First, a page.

## Pointwise Estimates

## for Polyharmonic Green’s Function

Submitted to the Department of Mathematics, School of Sciences and Humanities, in partial fulfillment of the requirements for the degree

Master of Science in Applied Mathematics

### Author:

### Galiya Myrzabayeva

### Supervisor:

### Durvudkhan Suragan

### Spring 2023

## Contents

0.1 Abstract . . . 2

1 Introduction 3

1.1 Notations . . . 3 1.2 Short historical and literature review . . . 5 1.3 Structure . . . 11

2 Preliminaries 12

2.1 Useful tools . . . 12 2.2 Known estimates of Green’s function . . . 18

3 Main result 31

3.1 Mazya’s problem in a ball . . . 31 3.2 Conclusion . . . 33

### 0.1 Abstract

This thesis focuses on the polyharmonic Green’s function, one of fundamental con- cepts in mathematical analysis and partial differential equations. The Green’s func- tion plays a crucial role in solving problems related to the behavior of harmonic functions, and has a wide range of applications in physics and engineering. The in- troduction section starts with an overview of the notation used throughout the thesis.

A brief historical and literature review follows to provide context and a better under- standing of the importance of the topic. The preliminary section then lays out the necessary background knowledge required for further proofs of the main theorems.

The thesis then proceeds into a detailed discussion of known pointwise estimates proofs, which are crucial to understanding the Green’s function’s behavior. The main contribution of this thesis is a partial solution to an open problem from Mazya’s list of ”Seventy Five (thousand) unsolved problems in analysis and partial differential equations” from [27].

## Chapter 1 Introduction

### 1.1 Notations

Let x= (x_{1}, x_{2}, x_{3}, ..., x_{n})∈ R^{n}. As usual, the Laplacian ∆u of a smooth function u
is the sum of the second partial derivatives with respect to each component x_{i}:

∆u=

n

X

i=1

∂^{2}u

∂x^{2}_{i}.

Our interest is iteration of the above Laplace operator (or the Laplacian), that is, the so-called polyharmonic operator. It is defined inductively by:

(−∆)^{m}u=−∆((−∆)^{m−1}u), where m = 1,2, . . . .
It is clear to see:

(−∆)^{m}u= X

l1+...+ln=m

m!

l_{1}!...l_{n}!

∂^{2m}u

∂x^{2l}_{1}^{1}...∂x^{2l}_{n}^{n}.

Throughout this thesis B_{r}⊂R^{n} denotes a ball with radius r centered at the origin.

Let’s define the distance function between givenxand the boundary∂Ω of a given
domain Ω ⊂R^{n} as the following:

d(x) := dist(x, ∂Ω) = min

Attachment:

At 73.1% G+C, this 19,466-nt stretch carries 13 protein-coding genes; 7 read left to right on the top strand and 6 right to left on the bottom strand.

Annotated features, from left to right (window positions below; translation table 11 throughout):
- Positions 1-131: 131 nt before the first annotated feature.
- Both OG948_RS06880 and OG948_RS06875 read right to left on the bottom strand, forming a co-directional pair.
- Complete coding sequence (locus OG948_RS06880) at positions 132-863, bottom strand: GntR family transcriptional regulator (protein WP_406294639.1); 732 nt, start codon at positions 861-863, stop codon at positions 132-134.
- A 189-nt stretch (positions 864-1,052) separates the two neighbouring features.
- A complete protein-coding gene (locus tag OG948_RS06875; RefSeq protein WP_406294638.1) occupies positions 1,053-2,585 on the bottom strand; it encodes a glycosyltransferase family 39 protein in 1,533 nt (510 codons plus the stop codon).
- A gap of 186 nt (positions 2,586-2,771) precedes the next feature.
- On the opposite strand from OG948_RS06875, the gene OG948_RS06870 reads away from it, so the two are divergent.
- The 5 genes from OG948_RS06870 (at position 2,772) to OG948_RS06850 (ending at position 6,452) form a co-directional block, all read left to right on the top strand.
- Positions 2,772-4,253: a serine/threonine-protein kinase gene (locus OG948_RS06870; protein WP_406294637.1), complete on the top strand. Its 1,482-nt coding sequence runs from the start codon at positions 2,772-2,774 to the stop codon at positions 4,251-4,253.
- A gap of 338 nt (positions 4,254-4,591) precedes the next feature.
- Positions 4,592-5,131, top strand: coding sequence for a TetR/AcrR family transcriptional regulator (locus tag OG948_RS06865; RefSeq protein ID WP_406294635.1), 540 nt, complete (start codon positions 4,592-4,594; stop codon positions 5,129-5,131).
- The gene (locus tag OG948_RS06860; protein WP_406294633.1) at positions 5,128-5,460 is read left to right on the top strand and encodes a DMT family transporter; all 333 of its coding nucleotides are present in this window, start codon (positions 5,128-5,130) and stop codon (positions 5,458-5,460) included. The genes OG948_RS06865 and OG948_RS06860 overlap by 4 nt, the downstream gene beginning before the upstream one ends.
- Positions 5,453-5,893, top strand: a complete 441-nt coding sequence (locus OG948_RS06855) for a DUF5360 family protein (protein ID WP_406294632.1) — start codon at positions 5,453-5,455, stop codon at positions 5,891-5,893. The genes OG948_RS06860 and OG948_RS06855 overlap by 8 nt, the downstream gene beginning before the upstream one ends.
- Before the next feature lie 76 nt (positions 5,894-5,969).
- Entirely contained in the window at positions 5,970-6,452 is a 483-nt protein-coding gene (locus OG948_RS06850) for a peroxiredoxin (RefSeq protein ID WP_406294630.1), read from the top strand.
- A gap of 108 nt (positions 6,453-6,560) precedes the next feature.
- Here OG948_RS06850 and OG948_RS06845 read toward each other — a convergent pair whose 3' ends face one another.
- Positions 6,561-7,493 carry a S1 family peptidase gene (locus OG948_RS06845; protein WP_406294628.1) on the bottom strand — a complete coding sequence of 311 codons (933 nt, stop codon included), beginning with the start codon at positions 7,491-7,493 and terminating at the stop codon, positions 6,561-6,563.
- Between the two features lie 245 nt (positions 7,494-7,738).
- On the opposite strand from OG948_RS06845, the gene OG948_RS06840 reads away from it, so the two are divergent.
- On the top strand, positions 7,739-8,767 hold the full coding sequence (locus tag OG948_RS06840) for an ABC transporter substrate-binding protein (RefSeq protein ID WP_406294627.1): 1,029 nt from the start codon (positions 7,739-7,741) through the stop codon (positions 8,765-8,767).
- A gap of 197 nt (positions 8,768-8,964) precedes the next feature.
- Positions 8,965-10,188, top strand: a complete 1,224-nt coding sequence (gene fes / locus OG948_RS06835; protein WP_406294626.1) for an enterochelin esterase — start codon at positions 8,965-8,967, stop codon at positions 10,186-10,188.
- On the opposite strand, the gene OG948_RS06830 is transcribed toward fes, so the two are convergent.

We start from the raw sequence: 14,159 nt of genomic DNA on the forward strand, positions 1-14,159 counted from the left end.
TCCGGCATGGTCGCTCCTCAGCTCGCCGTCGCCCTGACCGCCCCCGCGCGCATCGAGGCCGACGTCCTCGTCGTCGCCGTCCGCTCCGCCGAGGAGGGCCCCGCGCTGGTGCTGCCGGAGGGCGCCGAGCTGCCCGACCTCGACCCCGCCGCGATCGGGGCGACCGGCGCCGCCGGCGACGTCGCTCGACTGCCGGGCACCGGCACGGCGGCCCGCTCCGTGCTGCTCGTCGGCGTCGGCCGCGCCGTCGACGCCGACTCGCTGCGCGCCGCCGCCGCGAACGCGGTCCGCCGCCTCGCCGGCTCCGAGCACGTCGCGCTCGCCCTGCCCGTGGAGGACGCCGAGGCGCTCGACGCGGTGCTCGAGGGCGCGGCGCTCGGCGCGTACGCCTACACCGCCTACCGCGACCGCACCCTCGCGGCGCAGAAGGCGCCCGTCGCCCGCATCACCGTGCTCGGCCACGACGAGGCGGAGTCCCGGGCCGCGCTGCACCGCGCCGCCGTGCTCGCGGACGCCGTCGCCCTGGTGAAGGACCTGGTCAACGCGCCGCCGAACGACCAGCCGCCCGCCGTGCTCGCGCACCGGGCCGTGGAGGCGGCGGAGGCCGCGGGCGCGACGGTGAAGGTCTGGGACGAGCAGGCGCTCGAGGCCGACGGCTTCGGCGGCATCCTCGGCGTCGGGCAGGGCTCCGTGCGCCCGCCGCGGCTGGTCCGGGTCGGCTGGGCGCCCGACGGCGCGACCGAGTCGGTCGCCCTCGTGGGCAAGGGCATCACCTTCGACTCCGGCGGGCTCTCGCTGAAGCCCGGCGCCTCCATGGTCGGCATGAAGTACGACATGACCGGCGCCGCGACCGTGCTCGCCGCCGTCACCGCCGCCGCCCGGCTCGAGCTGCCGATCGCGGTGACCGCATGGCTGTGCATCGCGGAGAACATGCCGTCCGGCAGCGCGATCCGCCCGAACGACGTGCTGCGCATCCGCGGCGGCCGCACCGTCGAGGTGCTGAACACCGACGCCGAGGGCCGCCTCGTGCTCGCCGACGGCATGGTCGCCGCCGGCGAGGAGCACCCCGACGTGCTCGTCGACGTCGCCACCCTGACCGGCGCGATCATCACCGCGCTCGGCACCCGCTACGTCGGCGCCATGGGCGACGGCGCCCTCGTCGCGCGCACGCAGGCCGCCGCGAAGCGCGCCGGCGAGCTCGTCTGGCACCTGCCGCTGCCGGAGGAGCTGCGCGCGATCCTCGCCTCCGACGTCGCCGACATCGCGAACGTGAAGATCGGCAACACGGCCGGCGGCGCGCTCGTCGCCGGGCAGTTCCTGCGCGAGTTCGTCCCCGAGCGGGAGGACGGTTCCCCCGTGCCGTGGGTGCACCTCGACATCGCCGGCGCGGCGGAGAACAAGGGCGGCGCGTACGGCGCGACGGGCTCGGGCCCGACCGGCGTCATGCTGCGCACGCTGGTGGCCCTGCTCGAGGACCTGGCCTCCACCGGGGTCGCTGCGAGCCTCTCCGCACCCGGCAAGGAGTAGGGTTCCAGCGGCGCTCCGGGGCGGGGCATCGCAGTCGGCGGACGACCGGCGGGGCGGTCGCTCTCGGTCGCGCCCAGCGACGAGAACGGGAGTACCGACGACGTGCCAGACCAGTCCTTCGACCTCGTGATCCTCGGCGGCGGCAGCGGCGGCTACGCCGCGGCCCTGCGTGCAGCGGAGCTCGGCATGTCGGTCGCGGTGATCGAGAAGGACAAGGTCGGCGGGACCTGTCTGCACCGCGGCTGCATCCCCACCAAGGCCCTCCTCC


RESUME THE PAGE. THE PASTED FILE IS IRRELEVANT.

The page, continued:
y∈∂Ω|x−y|, x∈Ω,

where Ω is a smooth and bounded domain.

The estimates of the Green function will be often presented in the unit ball inR^{n},
for that purpose the following notations will be used:

Forx, y ∈B, where ¯¯ B =B∪∂B, we write [XY] := p

|x|^{2}|y|^{2}−2x·y+ 1 =

|x|y− x

|x|

=

|y|x− y

|y|

. (1.1.1)

[XY] is the distance from |y|x to the projection of y on the unit sphere, which is larger than |x−y|. Indeed,

XY|^{2}− |x−y|^{2} = 1− |x|^{2}

1− |y|^{2}

>0 forx, y ∈B . 1− |x|=d(x) forx∈B.¯

We say f(t) ≃ g(t) if there exists C > 0 such that for all t: _{C}^{1}f(t) ≤ g(t) ≤
Cf(t), f, g≥0

We define derivatives ofu as the following:

D^{α}u= ∂

∂x_{1}
α1

... ∂

∂x_{n}
αn

u forα ∈N^{n} with |α| ≤k.

Let Ω ⊂R^{n} be a smooth bounded set with boundary ∂Ω. Consider the polyhar-
monic Dirichlet problem:

(−∆_{x})^{m}G_{m,n}(x, y) = δ(x−y), x, y ∈Ω, (1.1.2)
with the homogeneous Dirichlet boundary conditions:

∂^{i}

∂n^{i}_{x}G_{m,n}|x∈∂Ω = 0, i= 0, ..., m−1, (1.1.3)
whereδ is the Dirac delta function. The solutionG_{m,n}(x, y) of (1.1.2)-(1.1.3) is called
the Green function for the polyharmonic Dirichlet problem. For basic properties of
δ, please see the next section.

### 1.2 Short historical and literature review

Higher order linear elliptic equations have a wide range of applications in science,
describing models of different phenomena. The first attempt to use polyharmonic
operators was made by Jacob Bernoulli II. He tried to model the vibrations of plate by
the fourth order operator _{∂x}^{∂}^{4}4+_{∂y}^{∂}^{4}4. His attempts were inspired by physicist Chlandni
who presented nodal line patterns of vibrating plates around 1800. However, his
model didn’t describe vibrations precisely since it was not rotationally symmetric.

Sophie Germain then used ∆^{2} in 1811 to model an elastic plate. The bi-Laplacian
operator ∆^{2} appears in problems of linear elasticity (see, e.g. [12]). An example of
such problem is the clamped plate problem:

( ∆^{2}u=f in Ω,
u= _{∂n}^{∂u} = 0 on ∂Ω,

where ^{∂u}_{∂n} is the outer unit normal on the boundary ∂Ω of Ω⊂R^{n}.

George Green was the first to introduce the approach of using Green’s functions
to solve many physics problems. Green’s function’s concept can be discussed by
considering the dynamics of some particle with zero initial velocity and under the
force F(t). First, a short impulse of a force is considered. One chooses an impulse
in such a way, so that a unit time momentum is induced at some time t^{′}. The
Green function G(t, t^{′}) is defined to be a displacement of a particles(t) in some later
time t. A force F(t^{′}) acting for an infinitesimal time ∆t^{′} creates an impulse with a